- Japan’s Kyushu Electric Power has successfully transferred 1.125 GW of renewable energy to five utilities on the island of Honshu
- The five utilities are Chubu Electric Power, Hokuriku Electric Power, Kansai Electric Power, Chugoku Electric Power and Shikoku Electric Power
- A Reuters report claims this transfer comprised excess solar power, and that it was the first time such a transfer was made possible ever since the country launched electricity reforms in 2015, post Fukushima disaster in 2011
- The transfer was approved by the country’s new grid monitor, Organization for Cross-regional Coordination of Transmission Operators (OCCTO)
Japan has successfully transferred 1.125 GW of surplus renewable energy to the island of Honshu from the island of Kyushu amounting on October 1, 2018. This is the first time the country has been able to move power after it introduced reforms in 2015 post the 2011 Fukushima disaster, according to Reuters.
While the government has not specified which renewable energy source or what was the component of various renewables in this capacity transfer, Reuters says it was ‘excess solar power’. It does say this shows an increase in flexibility in the country’s previously regionalized electricity grid as the market opens up to competition.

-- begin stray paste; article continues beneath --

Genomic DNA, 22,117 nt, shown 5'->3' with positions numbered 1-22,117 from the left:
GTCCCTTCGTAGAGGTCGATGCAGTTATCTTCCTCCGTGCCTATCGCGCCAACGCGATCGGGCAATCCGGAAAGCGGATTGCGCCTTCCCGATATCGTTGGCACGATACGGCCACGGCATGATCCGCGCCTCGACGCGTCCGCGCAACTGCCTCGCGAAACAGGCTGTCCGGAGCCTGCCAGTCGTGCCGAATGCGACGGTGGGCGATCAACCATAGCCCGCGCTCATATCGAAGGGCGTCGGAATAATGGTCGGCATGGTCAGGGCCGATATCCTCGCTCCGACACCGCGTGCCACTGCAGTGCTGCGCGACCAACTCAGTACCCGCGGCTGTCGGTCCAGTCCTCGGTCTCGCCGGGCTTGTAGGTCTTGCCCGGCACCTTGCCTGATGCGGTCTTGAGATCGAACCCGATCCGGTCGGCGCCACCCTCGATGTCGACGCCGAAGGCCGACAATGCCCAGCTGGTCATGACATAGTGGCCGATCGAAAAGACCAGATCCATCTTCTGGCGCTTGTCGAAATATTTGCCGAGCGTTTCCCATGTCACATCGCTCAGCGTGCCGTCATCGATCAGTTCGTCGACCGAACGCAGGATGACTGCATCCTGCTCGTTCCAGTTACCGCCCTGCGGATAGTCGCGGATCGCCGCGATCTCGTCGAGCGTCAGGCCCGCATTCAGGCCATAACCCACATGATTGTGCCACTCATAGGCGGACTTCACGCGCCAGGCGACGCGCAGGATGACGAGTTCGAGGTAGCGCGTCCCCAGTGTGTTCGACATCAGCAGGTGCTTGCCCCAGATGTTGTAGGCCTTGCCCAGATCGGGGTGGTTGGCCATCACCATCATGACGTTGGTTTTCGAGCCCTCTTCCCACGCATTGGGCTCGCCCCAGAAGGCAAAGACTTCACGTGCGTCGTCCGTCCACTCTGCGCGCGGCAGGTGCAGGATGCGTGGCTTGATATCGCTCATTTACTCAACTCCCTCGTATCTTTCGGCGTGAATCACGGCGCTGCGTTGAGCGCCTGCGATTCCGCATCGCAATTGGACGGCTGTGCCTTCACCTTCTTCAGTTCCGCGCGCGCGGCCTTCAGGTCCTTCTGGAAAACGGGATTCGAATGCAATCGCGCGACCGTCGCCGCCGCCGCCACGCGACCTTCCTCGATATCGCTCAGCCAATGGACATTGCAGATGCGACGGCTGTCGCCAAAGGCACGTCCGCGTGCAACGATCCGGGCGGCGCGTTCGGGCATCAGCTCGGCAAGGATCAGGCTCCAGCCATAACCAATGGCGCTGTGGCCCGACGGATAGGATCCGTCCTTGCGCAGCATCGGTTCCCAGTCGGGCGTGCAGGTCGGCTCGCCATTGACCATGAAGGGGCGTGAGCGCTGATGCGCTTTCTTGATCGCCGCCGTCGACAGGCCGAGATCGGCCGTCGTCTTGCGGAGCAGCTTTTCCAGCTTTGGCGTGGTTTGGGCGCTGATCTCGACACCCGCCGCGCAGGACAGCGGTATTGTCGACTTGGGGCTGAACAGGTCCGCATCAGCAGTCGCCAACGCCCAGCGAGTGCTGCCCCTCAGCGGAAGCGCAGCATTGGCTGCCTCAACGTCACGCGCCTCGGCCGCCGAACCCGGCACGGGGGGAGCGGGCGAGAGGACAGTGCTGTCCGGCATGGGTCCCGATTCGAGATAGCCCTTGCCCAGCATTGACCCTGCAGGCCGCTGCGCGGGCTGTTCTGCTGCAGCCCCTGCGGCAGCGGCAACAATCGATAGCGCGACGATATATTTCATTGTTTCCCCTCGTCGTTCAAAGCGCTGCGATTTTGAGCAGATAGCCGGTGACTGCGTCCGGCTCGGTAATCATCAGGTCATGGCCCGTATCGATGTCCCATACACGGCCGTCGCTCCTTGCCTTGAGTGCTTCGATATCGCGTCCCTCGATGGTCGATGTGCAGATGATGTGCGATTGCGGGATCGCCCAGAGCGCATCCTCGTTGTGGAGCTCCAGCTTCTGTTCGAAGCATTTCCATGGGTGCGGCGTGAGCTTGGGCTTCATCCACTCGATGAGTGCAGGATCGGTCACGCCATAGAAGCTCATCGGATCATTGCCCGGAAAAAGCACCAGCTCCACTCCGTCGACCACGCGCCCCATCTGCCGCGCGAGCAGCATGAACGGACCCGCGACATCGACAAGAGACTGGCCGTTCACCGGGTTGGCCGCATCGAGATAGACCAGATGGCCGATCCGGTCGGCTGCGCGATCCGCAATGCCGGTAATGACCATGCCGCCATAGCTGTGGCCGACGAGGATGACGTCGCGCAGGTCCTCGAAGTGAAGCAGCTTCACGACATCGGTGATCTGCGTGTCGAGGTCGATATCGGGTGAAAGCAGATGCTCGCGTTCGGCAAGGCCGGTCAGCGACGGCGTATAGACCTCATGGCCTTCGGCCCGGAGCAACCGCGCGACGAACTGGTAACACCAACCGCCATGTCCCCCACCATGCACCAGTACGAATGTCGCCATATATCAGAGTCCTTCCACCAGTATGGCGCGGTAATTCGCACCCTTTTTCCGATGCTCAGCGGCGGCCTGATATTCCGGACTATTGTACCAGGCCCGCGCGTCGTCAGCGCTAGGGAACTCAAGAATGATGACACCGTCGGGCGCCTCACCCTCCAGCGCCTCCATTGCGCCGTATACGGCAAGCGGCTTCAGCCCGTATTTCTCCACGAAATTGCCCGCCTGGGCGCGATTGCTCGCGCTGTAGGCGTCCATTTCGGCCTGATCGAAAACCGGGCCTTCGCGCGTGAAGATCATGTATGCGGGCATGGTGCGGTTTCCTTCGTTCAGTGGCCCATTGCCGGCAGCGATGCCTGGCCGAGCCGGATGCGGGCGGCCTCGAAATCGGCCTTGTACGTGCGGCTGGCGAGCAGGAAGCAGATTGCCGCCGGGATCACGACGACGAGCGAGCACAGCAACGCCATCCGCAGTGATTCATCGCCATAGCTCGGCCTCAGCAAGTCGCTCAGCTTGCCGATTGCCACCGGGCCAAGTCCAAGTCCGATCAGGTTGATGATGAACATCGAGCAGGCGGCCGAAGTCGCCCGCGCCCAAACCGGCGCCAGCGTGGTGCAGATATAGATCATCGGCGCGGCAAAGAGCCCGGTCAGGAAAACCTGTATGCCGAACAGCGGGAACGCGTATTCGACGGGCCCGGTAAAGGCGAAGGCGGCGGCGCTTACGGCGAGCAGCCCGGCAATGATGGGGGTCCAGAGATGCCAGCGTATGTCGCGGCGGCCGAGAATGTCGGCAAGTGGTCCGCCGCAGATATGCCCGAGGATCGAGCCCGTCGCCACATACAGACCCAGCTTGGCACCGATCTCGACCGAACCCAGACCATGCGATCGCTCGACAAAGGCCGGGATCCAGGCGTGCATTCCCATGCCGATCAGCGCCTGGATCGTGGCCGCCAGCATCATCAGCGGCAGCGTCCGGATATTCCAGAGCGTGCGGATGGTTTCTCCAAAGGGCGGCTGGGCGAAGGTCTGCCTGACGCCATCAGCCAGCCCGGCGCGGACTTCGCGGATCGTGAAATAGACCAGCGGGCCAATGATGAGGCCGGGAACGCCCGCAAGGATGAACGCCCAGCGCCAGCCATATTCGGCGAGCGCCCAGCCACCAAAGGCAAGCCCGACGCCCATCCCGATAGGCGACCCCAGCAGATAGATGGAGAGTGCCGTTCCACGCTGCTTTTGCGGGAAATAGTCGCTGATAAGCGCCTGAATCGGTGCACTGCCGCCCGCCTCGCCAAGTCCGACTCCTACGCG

The government set up a new grid monitor Organization for Cross-regional Coordination of Transmission Operators (OCCTO) in 2015 to monitor the electricity grid. This entity allowed Kyushu Electric Power Co., to transfer clean power to five utilities, namely Chubu Electric Power, Hokuriku Electric Power, Kansai Electric Power, Chugoku Electric Power and Shikoku Electric Power, as per information available on the website of OCCTO.
Referring to statistics by the Ministry of Economy, Trade and Industry (METI), non-profit Institute for Sustainable Energy Policies (ISEP) estimates the share of renewable energy in Japan’s total power generation mix in 2017 reached 15.6%, with solar PV accounting for 5.7%.
In recent years, Japan was among the top three solar markets in the world after China and the United States, but has been replaced by India, which, according to consultancy Mercom India Research, even toppled the US as the second largest solar market in the first half of 2018 (see Top 3 Global PV Markets Added 33.9 GW In H1/2018).